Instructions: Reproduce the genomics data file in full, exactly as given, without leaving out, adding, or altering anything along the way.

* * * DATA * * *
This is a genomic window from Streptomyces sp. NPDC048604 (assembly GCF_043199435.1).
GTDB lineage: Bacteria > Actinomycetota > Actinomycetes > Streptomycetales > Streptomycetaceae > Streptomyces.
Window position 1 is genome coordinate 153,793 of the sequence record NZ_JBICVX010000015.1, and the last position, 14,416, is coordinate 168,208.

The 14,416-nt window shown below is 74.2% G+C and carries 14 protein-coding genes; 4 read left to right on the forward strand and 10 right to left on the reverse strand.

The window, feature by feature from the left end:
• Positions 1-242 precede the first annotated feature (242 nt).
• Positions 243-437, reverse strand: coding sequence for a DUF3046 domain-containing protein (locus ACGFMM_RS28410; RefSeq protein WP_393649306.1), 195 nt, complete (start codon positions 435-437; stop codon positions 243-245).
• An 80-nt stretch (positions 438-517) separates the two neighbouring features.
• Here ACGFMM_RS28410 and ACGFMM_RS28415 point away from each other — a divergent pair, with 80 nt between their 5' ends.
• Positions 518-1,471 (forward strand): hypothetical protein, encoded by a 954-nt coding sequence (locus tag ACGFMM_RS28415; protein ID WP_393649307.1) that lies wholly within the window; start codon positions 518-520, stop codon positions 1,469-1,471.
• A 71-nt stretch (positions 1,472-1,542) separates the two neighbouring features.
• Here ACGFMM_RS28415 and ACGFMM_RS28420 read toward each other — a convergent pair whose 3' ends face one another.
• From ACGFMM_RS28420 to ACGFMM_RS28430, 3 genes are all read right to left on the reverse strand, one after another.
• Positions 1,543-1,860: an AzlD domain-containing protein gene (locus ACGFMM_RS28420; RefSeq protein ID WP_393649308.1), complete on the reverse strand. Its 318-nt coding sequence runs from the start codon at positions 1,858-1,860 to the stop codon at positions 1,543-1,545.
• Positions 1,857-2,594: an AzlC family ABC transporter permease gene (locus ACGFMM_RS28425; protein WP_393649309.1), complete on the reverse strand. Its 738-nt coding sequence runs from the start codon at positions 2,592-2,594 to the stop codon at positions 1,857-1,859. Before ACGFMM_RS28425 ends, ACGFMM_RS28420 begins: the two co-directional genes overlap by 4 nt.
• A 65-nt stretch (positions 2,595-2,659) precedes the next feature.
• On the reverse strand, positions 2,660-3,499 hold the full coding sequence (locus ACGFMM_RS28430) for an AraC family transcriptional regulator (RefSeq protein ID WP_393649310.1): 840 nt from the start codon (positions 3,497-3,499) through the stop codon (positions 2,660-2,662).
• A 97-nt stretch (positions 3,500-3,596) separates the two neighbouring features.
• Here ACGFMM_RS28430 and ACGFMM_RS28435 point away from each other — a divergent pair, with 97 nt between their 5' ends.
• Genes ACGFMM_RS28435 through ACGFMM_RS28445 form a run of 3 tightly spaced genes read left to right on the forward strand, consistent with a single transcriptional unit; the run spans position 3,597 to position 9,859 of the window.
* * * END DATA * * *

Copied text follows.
This is a genomic window from Streptomyces sp. NPDC048604 (assembly GCF_043199435.1).
GTDB lineage: Bacteria > Actinomycetota > Actinomycetes > Streptomycetales > Streptomycetaceae > Streptomyces.
Window position 1 is genome coordinate 153,793 of the sequence record NZ_JBICVX010000015.1, and the last position, 14,416, is coordinate 168,208.

The 14,416-nt window shown below is 74.2% G+C and carries 14 protein-coding genes; 4 read left to right on the forward strand and 10 right to left on the reverse strand.

The window, feature by feature from the left end:
• Positions 1-242 precede the first annotated feature (242 nt).
• Positions 243-437, reverse strand: coding sequence for a DUF3046 domain-containing protein (locus ACGFMM_RS28410; RefSeq protein WP_393649306.1), 195 nt, complete (start codon positions 435-437; stop codon positions 243-245).
• An 80-nt stretch (positions 438-517) separates the two neighbouring features.
• Here ACGFMM_RS28410 and ACGFMM_RS28415 point away from each other — a divergent pair, with 80 nt between their 5' ends.
• Positions 518-1,471 (forward strand): hypothetical protein, encoded by a 954-nt coding sequence (locus tag ACGFMM_RS28415; protein ID WP_393649307.1) that lies wholly within the window; start codon positions 518-520, stop codon positions 1,469-1,471.
• A 71-nt stretch (positions 1,472-1,542) separates the two neighbouring features.
• Here ACGFMM_RS28415 and ACGFMM_RS28420 read toward each other — a convergent pair whose 3' ends face one another.
• From ACGFMM_RS28420 to ACGFMM_RS28430, 3 genes are all read right to left on the reverse strand, one after another.
• Positions 1,543-1,860: an AzlD domain-containing protein gene (locus ACGFMM_RS28420; RefSeq protein ID WP_393649308.1), complete on the reverse strand. Its 318-nt coding sequence runs from the start codon at positions 1,858-1,860 to the stop codon at positions 1,543-1,545.
• Positions 1,857-2,594: an AzlC family ABC transporter permease gene (locus ACGFMM_RS28425; protein WP_393649309.1), complete on the reverse strand. Its 738-nt coding sequence runs from the start codon at positions 2,592-2,594 to the stop codon at positions 1,857-1,859. Before ACGFMM_RS28425 ends, ACGFMM_RS28420 begins: the two co-directional genes overlap by 4 nt.
• A 65-nt stretch (positions 2,595-2,659) precedes the next feature.
• On the reverse strand, positions 2,660-3,499 hold the full coding sequence (locus ACGFMM_RS28430) for an AraC family transcriptional regulator (RefSeq protein ID WP_393649310.1): 840 nt from the start codon (positions 3,497-3,499) through the stop codon (positions 2,660-2,662).
• A 97-nt stretch (positions 3,500-3,596) separates the two neighbouring features.
• Here ACGFMM_RS28430 and ACGFMM_RS28435 point away from each other — a divergent pair, with 97 nt between their 5' ends.
• Genes ACGFMM_RS28435 through ACGFMM_RS28445 form a run of 3 tightly spaced genes read left to right on the forward strand, consistent with a single transcriptional unit; the run spans position 3,597 to position 9,859 of the window.